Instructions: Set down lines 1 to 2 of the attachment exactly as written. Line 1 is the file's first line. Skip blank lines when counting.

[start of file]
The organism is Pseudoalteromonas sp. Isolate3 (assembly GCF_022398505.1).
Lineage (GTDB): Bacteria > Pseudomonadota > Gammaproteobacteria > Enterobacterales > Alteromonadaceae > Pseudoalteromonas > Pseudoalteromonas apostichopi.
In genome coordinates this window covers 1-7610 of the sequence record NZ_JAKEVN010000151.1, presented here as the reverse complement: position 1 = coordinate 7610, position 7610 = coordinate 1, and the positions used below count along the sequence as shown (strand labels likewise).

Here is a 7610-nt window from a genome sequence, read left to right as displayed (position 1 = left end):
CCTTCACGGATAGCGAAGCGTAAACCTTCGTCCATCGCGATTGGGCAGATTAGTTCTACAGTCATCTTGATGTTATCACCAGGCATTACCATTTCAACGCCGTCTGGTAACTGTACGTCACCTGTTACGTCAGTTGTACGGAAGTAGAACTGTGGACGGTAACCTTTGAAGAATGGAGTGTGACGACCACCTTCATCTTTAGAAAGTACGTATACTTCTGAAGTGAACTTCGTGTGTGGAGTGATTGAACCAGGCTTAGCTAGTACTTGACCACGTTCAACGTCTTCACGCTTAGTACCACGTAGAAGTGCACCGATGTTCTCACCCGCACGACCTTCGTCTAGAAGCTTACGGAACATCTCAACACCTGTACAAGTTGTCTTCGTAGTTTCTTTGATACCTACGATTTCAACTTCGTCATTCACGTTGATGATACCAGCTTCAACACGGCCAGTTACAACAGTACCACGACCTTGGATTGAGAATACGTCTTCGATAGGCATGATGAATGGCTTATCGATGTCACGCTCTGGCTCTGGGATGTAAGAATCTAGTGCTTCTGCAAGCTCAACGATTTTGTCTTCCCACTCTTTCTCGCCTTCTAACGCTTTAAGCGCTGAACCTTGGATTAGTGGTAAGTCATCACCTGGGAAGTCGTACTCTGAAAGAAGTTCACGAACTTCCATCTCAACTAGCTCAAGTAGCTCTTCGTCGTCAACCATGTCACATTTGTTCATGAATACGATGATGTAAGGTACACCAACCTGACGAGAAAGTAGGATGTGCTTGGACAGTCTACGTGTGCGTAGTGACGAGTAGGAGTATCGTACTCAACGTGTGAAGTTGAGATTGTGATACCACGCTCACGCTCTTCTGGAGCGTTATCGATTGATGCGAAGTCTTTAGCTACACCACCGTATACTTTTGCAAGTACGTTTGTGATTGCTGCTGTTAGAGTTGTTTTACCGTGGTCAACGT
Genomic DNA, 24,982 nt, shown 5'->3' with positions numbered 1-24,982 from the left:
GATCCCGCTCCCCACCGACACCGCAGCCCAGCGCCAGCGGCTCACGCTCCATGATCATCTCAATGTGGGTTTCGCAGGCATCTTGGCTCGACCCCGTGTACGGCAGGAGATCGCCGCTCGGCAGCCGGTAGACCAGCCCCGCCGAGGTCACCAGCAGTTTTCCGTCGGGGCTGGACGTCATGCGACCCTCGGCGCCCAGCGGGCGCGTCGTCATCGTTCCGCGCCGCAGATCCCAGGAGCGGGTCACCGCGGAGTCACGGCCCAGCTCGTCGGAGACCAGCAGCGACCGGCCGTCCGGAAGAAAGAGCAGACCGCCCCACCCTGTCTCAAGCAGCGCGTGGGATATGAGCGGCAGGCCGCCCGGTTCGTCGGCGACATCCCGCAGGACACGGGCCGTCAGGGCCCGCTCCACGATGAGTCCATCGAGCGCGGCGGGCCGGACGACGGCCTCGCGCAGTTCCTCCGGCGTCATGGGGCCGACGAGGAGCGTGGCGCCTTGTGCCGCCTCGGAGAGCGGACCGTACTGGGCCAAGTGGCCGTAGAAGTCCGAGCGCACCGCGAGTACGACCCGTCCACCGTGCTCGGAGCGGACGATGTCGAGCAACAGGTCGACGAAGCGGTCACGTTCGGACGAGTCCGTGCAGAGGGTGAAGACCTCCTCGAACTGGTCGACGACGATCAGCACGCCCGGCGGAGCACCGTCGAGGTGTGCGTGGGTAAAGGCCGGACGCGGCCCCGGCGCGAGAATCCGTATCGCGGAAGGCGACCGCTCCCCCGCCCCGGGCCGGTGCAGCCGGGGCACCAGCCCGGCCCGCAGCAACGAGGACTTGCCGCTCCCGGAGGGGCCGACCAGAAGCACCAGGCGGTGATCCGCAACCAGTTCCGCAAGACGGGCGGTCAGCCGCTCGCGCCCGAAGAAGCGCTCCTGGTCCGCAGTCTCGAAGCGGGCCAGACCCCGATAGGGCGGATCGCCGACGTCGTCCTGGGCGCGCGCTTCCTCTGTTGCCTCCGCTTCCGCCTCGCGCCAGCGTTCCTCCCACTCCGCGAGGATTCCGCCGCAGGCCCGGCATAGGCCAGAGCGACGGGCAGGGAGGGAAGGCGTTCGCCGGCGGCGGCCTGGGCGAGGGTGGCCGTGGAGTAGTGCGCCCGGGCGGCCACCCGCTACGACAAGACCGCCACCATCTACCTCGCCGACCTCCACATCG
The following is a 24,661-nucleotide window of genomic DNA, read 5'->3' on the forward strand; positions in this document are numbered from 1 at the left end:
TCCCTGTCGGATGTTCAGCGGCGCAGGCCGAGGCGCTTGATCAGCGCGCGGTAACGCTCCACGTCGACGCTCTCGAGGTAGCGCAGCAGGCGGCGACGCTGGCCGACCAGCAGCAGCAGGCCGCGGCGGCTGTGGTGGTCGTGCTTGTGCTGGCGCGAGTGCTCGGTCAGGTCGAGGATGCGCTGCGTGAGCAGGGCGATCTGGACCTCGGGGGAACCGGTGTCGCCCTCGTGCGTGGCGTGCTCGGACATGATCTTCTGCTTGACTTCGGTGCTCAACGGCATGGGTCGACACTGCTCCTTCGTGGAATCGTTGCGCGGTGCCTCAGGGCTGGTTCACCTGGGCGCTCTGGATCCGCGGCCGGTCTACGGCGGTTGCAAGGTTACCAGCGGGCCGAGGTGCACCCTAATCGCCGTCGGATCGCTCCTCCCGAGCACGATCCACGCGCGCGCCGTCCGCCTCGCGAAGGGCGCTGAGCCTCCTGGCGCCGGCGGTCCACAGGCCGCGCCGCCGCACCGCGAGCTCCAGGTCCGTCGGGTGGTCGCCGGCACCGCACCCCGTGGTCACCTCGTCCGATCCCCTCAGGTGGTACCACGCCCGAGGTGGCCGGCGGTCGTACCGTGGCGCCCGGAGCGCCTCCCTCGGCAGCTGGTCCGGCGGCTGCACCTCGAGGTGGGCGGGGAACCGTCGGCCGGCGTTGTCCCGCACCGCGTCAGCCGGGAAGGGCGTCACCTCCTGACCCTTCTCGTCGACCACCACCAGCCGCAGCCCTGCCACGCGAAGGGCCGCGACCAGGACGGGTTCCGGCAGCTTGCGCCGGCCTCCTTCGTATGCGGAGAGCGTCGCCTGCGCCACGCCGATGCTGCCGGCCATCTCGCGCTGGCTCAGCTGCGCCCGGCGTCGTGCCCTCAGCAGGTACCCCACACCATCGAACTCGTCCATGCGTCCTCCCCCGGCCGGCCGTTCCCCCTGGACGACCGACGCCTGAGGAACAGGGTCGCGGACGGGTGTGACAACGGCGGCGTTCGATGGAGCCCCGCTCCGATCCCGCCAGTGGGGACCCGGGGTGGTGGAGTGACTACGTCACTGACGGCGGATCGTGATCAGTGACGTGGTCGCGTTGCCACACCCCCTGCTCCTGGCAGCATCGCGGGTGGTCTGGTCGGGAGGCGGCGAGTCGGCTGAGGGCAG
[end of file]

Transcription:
The organism is Pseudoalteromonas sp. Isolate3 (assembly GCF_022398505.1).
Lineage (GTDB): Bacteria > Pseudomonadota > Gammaproteobacteria > Enterobacterales > Alteromonadaceae > Pseudoalteromonas > Pseudoalteromonas apostichopi.